Hot Shots

Agents turn to professional photographers 'to capture the essence of a house'

November 30, 2008|By Andrea F. Siegel | Andrea F. Siegel,

At midmorning, sunlight streams through three sets of windows, creating an elongated pane pattern on the floor of a Reisterstown house.

"This is nice, because you have this floor, you have nice shadows on the wood," says photographer Craig Westerman, sizing up the room.


The image captures the breakfast room from the recessed lighting to the Brazilian cherry floors. It shows a slice of the kitchen at just the right angle to showcase the space's openness.

As the owner/photographer of Hometrack in Baltimore, Westerman makes his living photographing houses for sale - and he's snapped thousands of photos in the area since starting a part-time business in 1996 and going to full time in 2002.

This cavernous 7,100-square-foot house built on spec is empty, and Westerman's job is to convey in images its style and amenities.

"It's important. It's a new era where people can go online and decide whether they want to see [a house] or not," said the builder, Tom Dickson, president of Limited Homes.

One-hundred-plus photos later, Westerman's out the door. By the week's end, his three-person company will have produced a color brochure, and as many as 30 of his photos will appear with the nearly $2 million listing on about a dozen Web sites.

A generation ago, this sort of business didn't exist.

But consumer demand for photos has exploded; would-be homebuyers have come to expect them as part of a property's marketing. More than four out of five house-hunters start looking online, and industry surveys indicate that listings without photos often don't make it onto their radar screen. Photos, especially the better ones, can show a house to its best advantage and give it an inviting air.

"You need to capture the essence of a house with photography," said Cindy Conklin, a partner in Yerman Witman Gaines & Conklin in Baltimore. At that company, photos are taken by outside professionals and agents as well as by a designer in a marketing wing, which also produces listing brochures. "I am big on how we represent our properties."

Brochures with crisp photos are house introductions and take-aways from visits. A listing agent's e-mail blast or postcard revealing a few photos may go to other agents to entice them to a brokerage open house.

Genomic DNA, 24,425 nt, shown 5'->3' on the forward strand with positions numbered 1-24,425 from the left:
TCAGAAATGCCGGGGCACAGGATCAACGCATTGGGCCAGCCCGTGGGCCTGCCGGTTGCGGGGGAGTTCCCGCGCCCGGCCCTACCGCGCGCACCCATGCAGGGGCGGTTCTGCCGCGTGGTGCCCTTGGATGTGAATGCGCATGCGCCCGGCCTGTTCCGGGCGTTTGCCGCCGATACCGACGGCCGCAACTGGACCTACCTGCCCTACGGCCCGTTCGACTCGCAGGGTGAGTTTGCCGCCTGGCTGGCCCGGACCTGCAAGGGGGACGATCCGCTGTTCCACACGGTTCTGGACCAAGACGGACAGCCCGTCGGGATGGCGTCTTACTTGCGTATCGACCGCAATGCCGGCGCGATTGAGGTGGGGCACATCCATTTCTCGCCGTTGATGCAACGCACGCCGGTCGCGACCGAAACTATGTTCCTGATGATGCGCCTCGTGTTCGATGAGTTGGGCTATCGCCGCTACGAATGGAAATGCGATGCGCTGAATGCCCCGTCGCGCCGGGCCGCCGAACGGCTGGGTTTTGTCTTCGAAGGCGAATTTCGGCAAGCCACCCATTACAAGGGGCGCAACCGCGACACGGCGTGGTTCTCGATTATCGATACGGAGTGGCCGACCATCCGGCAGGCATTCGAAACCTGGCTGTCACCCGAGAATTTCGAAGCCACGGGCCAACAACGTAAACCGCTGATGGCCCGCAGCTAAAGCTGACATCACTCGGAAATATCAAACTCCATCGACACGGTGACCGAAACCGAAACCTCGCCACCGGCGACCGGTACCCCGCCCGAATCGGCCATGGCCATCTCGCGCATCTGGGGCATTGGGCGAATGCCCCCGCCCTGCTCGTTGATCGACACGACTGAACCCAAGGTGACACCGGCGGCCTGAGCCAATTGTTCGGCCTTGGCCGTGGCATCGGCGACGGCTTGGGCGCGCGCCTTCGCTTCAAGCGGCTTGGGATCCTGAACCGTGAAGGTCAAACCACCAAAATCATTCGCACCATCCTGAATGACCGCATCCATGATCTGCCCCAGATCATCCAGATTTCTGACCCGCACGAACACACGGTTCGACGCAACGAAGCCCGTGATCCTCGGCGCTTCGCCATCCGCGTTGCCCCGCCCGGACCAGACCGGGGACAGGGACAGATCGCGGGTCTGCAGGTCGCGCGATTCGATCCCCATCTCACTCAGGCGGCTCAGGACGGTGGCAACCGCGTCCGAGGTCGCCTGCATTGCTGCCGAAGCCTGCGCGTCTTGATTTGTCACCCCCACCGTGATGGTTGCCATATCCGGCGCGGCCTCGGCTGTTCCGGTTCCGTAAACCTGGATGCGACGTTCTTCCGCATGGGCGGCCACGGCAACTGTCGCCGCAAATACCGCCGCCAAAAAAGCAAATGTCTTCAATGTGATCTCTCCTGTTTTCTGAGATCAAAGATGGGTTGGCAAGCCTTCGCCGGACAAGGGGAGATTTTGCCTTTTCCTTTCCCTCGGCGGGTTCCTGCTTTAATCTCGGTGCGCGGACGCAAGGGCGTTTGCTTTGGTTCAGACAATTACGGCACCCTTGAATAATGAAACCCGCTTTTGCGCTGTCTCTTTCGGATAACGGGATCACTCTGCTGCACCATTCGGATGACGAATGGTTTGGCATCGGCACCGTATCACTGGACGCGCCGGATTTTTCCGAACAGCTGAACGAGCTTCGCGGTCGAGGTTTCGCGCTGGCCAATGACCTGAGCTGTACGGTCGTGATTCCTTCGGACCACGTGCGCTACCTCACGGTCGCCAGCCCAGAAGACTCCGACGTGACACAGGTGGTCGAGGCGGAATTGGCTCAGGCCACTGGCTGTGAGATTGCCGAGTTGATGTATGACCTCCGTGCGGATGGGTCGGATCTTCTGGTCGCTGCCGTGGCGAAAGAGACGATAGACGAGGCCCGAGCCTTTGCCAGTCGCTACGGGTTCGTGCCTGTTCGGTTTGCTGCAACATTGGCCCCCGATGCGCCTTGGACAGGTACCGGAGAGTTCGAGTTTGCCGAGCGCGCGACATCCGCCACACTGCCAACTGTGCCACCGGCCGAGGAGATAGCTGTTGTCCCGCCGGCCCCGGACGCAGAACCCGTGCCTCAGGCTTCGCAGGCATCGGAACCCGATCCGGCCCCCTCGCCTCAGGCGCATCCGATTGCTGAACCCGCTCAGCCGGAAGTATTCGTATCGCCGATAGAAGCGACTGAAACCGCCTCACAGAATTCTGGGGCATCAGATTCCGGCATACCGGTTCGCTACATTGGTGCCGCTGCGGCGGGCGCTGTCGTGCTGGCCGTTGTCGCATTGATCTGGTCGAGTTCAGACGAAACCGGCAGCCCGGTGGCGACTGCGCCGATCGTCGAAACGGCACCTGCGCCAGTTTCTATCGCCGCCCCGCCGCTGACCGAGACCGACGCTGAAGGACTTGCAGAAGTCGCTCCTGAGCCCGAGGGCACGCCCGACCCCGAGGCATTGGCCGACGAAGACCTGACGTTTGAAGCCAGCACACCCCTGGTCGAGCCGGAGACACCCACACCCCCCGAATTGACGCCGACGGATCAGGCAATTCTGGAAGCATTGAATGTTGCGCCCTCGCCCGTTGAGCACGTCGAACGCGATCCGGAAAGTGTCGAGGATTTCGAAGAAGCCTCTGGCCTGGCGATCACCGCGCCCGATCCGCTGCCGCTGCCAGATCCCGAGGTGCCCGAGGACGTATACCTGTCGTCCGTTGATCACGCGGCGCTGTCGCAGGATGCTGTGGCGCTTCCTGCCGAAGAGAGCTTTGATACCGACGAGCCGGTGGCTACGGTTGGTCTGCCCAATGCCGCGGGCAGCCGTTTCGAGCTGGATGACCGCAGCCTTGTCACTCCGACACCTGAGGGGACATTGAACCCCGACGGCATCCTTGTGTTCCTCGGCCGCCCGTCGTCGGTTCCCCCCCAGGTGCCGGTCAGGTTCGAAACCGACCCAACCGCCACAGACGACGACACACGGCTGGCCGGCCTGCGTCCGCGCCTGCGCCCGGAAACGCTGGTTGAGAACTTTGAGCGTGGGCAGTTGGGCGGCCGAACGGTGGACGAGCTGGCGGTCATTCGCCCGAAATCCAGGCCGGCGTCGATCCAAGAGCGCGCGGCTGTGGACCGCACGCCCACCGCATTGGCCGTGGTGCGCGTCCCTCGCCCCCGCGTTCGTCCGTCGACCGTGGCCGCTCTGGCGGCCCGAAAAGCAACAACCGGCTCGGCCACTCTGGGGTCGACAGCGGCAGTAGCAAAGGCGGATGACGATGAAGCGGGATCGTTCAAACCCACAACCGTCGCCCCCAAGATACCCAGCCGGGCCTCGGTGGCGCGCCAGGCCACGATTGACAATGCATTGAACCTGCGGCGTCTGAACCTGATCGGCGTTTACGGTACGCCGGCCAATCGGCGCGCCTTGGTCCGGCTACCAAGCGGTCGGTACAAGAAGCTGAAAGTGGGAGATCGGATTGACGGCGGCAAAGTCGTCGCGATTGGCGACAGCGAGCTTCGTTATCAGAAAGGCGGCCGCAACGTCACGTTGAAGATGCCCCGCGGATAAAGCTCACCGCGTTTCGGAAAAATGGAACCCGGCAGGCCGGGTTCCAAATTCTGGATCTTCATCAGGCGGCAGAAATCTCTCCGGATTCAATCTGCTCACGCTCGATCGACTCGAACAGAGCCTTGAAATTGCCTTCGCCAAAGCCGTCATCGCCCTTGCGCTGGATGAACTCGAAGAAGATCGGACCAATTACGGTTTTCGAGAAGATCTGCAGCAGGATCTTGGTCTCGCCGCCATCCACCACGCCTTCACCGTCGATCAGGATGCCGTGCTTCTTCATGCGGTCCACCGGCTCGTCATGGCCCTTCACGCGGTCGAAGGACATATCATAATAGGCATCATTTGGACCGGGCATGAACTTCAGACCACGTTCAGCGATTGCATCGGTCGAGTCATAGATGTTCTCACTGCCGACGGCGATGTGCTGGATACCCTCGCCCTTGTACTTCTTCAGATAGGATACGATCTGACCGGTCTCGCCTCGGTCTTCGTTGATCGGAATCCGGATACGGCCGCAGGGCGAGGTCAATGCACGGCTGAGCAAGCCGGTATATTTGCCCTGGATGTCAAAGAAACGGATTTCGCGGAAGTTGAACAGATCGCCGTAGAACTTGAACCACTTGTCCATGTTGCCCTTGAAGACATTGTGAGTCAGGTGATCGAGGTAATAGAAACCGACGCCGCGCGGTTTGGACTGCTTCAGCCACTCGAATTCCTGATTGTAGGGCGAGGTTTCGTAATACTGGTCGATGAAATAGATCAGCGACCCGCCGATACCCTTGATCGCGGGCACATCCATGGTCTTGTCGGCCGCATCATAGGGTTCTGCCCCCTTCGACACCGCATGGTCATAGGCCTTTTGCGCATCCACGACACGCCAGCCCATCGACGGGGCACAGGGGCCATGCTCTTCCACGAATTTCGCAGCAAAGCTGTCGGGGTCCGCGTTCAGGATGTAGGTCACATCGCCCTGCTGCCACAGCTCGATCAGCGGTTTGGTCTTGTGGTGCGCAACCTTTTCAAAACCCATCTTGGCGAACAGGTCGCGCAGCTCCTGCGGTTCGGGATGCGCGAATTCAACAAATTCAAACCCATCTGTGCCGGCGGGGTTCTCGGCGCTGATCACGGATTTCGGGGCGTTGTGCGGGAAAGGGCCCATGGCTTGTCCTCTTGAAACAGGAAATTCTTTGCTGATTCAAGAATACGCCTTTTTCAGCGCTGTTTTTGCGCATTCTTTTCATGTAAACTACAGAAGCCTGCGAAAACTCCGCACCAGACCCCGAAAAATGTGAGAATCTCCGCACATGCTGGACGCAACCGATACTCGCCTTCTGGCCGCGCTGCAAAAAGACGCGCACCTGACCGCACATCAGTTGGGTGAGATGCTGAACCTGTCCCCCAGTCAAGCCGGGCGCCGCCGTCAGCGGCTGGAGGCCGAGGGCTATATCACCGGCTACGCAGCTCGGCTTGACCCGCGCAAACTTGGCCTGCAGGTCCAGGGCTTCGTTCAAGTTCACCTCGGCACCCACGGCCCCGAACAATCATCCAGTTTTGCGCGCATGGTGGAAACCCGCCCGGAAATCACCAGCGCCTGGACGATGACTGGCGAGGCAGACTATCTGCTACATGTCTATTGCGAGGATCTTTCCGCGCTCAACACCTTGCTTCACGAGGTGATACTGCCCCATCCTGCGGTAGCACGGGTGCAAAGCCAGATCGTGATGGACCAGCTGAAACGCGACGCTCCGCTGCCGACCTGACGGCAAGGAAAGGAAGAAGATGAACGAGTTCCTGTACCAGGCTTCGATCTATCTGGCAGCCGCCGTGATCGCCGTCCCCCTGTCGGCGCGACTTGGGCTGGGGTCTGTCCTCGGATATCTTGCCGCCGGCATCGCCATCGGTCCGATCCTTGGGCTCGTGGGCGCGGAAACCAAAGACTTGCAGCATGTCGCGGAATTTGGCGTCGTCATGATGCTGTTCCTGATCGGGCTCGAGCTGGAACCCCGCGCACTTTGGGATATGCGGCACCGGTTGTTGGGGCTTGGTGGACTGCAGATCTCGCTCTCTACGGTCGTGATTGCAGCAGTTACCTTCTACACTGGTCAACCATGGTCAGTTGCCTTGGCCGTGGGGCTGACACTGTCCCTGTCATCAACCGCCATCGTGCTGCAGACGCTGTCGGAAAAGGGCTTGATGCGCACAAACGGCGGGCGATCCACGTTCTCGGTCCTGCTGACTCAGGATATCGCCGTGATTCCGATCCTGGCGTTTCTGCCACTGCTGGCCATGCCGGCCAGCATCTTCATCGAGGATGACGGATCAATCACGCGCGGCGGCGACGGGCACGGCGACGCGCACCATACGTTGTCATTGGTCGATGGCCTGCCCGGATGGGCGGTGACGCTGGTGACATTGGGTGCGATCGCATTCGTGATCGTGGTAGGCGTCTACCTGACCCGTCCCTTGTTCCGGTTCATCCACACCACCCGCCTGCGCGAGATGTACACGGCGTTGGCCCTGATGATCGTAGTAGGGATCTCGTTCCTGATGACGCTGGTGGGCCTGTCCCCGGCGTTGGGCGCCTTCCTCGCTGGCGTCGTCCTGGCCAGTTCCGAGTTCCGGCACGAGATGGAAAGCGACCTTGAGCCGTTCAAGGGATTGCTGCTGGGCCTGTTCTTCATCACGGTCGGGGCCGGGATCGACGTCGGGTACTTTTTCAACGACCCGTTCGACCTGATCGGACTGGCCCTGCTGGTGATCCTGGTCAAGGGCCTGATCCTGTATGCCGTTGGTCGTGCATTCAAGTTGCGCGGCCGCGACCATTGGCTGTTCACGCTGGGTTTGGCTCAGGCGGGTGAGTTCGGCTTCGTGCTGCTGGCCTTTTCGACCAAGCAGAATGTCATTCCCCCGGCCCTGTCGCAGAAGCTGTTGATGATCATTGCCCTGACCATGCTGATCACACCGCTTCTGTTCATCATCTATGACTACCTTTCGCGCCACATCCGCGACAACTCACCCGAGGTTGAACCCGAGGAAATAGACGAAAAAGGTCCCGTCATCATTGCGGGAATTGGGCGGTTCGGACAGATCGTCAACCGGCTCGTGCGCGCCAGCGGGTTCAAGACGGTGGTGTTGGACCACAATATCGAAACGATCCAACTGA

"If someone is from out of town, and they look at 15 houses, it's important to have the brochure to help you remember what you've seen," said Nancy Hubble, who leads the Hubble Bisbee Group of Coldwell Banker Residential Brokerage's Greenspring Valley office, and who has most listings photographed professionally.

If the seasons change while the home is on the market, her photos will as well, she said.

The ease of using digital cameras has empowered many agents and sellers to take photos themselves. As good as the pros? High-quality? Depends. Some are excellent.

Others, agents say, may be sufficient for the type of listing, presenting the home's features well and showing buyers what's in the house.

Professional fees can vary widely from under $100 to several times that. Many agents reserve investing in experts for their pricier listings, or supplement the professional photos with ones agents or other staffers take.

Preferring a sunny day, photographers shoot overviews of rooms as well as frame their accents, show off their views and include features important to buyers. The house should already be clean and uncluttered, lights on.

The pros shoot every room, but they know the public spaces, especially the kitchen and family room, are the ones that most interest buyers.

"I take four angles, one from each side of the room," Westerman says, moving among rooms with his camera and flash. But he takes more to show size, cabinetry, countertops, layout.

"Whatever is unique to the house, such as architectural details, I take those," he says.

He shoots up from the front door to include the coffered ceiling, and from the kitchen through to a great room to show the molding of the arch between the spaces.

If needed, photographers adjust images for color, brightness, sharpness and background; they work with the agents on photo selection.

The sky may be added in, glare taken out, fireplace flames enhanced.

"In some instances, there are little things," said Bill Iampieri, who operates VirtualToursNow in Ellicott City and does other Internet marketing. "On the lawn, if there is a brown patch, I can take a piece of grass from one section and cover that, but I always check with the agent on that."

Some homes lend themselves to multiple photo shoots, especially for spectacular views.

"I made the mistake of saying 'this is really a dawn shot,' so I had to come back at 5 o'clock in the morning," Westerman said of his work photographing a luxury high-rise condo.

Terri Westerlund, owner of ReMax Le Reve in Highland, recalled supplementing the photos of an upscale house with an aerial view as well as with a dusk photo.

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